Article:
The end was in sight. We hauled over a ton of junk to the landfill. Wonderful friends helped me box and price what remained. So. Many. Boxes. I may have developed an unnatural inclination to fondle boxes while whispering, "My precious."

They also helped carry things down from the second floor and no one took a header down the stairs, which is saying quite a bit. A Sawzall was involved in order to get a few things out. I am not kidding. Seriously. I continued to be grateful we'd come this far without getting a trauma center involved and was confident I was marching toward victory in the battle of Woman vs. House.


 In spite of the prep for the estate sale dominating nearly every aspect of my life through the summer, I stuck with my goal of training with Raider in two new places each week from May 1 through Sept. 1. I cannot emphasize how effectively this knocked my rose-colored “He’s perfect at home so he knows how to do it, right?” glasses right off my face. We worked through rabbits in the Conroy Park, squirrels in the Williamsburg Park and ghosts at the Homestead Church Museum. Raid thinks this chunk of sidewalk in Williamsburg belongs to him. It has his name on it and everything. 


 In August, my folks' estate sale was blessed with decent weather, fantastic turn-out and tons of help from incredible friends. And if I never have to do another one, it will be too soon.


By Sept. 1, The House was listed with a realtor. I celebrated another trip around the sun with a homemade chocolate cake. It was extra good because I put it on my grandma’s antique cut glass cake stand. 


Autumn arrived and Raider and I enjoyed more trials. He was good and he was bad and he got some ribbons and pieces of paper that claim he Knows Things. He is the best Chaos Goblin ever.


(Photo by Pix 'N Pages)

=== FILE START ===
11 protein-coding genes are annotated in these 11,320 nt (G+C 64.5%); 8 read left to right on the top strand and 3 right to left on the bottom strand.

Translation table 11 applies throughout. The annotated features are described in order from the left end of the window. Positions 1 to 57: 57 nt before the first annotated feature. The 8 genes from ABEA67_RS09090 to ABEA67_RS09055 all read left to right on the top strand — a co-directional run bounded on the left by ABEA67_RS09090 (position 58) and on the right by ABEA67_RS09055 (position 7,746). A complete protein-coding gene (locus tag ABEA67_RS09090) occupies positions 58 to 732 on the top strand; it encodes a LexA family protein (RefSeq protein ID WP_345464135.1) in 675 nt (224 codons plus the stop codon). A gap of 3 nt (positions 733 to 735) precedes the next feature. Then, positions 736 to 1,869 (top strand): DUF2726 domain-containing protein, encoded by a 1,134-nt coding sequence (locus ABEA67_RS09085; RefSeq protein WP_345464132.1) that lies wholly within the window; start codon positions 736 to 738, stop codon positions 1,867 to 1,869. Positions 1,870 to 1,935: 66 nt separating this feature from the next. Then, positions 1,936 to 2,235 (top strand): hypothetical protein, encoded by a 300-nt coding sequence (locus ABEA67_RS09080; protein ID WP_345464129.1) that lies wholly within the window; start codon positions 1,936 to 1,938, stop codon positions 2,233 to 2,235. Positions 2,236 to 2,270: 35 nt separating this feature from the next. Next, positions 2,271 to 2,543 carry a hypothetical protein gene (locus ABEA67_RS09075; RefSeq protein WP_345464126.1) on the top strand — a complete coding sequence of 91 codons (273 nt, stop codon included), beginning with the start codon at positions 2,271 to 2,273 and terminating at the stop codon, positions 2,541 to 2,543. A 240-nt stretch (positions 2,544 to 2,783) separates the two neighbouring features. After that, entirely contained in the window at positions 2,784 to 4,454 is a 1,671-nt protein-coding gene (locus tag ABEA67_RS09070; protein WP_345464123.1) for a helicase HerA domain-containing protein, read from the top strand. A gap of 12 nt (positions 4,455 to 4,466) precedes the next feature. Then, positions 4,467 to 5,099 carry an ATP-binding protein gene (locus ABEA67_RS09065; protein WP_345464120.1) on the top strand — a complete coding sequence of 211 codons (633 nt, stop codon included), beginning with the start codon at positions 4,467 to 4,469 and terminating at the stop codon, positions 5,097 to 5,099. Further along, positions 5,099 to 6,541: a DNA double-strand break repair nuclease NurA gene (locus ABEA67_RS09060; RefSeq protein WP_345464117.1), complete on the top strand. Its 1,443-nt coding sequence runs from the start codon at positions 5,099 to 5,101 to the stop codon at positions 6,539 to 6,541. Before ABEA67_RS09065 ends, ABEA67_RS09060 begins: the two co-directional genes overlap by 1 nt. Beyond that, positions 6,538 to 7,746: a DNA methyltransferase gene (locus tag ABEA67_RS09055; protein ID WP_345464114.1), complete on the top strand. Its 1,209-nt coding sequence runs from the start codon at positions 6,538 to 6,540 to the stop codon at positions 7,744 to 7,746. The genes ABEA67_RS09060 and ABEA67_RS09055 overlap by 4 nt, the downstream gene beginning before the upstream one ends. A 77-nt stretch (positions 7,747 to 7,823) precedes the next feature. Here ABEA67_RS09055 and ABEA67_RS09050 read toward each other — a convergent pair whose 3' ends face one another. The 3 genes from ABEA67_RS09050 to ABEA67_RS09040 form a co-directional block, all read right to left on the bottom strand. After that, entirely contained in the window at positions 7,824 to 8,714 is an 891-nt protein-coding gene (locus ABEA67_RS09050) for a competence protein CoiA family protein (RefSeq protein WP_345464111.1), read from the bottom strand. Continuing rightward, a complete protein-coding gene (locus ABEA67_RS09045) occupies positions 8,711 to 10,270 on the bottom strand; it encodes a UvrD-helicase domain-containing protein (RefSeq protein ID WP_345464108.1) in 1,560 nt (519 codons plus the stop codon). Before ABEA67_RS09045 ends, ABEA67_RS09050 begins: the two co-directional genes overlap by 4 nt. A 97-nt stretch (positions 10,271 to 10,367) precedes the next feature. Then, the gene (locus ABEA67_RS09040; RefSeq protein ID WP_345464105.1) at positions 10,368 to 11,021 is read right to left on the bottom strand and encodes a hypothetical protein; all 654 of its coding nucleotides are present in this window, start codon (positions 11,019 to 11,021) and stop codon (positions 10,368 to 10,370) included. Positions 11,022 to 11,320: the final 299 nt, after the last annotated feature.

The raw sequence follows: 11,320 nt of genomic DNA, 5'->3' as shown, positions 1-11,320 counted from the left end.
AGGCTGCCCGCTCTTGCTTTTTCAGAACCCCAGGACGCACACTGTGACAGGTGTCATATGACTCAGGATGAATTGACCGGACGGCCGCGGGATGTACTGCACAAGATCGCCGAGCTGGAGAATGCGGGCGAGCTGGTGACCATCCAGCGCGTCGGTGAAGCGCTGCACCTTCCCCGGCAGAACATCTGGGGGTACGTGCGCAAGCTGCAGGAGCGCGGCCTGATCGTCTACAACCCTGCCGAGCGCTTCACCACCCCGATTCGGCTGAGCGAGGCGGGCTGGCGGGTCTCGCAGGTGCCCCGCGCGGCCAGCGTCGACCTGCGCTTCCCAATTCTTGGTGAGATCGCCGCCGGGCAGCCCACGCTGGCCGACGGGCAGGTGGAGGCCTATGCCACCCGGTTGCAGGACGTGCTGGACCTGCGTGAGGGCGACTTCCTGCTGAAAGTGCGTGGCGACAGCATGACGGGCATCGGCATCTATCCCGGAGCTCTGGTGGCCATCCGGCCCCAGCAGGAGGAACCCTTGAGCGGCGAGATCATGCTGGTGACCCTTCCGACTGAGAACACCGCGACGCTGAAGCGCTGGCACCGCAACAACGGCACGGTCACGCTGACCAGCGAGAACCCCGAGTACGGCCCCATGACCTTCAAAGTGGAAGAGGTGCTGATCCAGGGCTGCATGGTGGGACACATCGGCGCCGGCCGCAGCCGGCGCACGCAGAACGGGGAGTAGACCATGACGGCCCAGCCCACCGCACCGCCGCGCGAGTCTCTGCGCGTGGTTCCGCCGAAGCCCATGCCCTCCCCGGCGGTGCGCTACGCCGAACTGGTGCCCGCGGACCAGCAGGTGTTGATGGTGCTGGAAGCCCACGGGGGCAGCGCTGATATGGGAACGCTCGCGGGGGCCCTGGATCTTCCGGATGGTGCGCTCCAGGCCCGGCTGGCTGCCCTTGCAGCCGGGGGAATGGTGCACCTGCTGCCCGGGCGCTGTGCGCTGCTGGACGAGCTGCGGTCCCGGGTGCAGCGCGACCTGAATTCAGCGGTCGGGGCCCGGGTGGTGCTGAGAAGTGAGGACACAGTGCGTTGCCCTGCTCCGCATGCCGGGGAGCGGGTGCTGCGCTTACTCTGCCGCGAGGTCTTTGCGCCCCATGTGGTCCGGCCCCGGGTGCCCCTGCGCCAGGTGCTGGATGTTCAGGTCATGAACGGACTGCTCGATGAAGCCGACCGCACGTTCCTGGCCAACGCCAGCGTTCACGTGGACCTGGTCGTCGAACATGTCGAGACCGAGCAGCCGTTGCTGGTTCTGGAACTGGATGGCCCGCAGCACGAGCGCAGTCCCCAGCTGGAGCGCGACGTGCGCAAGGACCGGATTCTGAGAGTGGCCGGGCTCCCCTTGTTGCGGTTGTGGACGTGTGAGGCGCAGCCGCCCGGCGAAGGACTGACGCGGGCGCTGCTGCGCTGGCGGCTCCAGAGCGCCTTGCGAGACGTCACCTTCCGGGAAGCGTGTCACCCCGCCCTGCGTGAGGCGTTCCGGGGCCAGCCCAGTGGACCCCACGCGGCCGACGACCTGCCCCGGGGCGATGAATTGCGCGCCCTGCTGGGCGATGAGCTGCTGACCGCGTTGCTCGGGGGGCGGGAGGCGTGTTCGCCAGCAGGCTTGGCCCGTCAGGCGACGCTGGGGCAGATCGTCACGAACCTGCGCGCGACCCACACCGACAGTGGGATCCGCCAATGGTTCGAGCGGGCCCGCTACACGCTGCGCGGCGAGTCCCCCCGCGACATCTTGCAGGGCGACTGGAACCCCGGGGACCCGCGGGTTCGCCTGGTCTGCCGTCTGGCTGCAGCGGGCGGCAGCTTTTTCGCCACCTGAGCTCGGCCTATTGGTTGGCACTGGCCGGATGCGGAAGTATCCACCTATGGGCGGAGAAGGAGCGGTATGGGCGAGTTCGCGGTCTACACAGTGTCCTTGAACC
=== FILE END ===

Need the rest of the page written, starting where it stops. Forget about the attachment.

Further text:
In November, I signed the final papers, passing The House to a new owner. The relief was palpable and bittersweet.  


So now I’m sitting here as the old year fades, relieved that a lot of really hard things are behind me and thankful for the friends (and dogs and coffee) who helped me put them there. I’m not sure what retirement is supposed to feel like but I can appreciate the deadlines I live by now are of my own creation. And I’m getting a little better at doing nothing some days and being happily exhausted from it.


(Photo by Kathy Davidson)

Wishing you all the very best in the coming year.

Friday, December 15, 2023

So long, farewell

I signed the papers to sell Mom and Dad’s house a few weeks ago. This closed a 15-month saga that involved a serious relationship with the Louisa County solid waste department, my first (and last) estate sale and an education about deeds, abstracts, surveyors, realtors, subdivision regulations and the county board of supervisors, not to mention prospective buyers who made absurd offers as if they did not understand the concept of math. 

My grandmother, Laurel Hanson, at The House

The House (yes, uppercase, it was a law unto itself and deserving of being a proper noun) and farm in southeast Iowa were home to three generations of my family, starting with my grandparents, John E. and Laurel (Gaskell) Hanson, who settled there in the 1930s.


John and Laurel Hanson, my grandparents.
If I were a better family historian, I'd be able to
provide a date but am guessing it was taken in the 1950s.

Signing the final paperwork to sell the newly surveyed acreage (house and farm outbuildings) was bittersweet. Even though I hadn’t lived there for 40 years and the place had given me more gray hair in the last year than any of my dogs and The Farmer combined, it was hard to accept that every signature on every document made it that much closer to no longer being mine.

The House fell squarely on my shoulders after mom’s death. Her sister, who had lived with her since my father died, had moved to a care center and the place was sitting empty (figuratively speaking), never a healthy situation for houses in the country. If anything was to be done with the family farmstead, I was going to have to do the doing.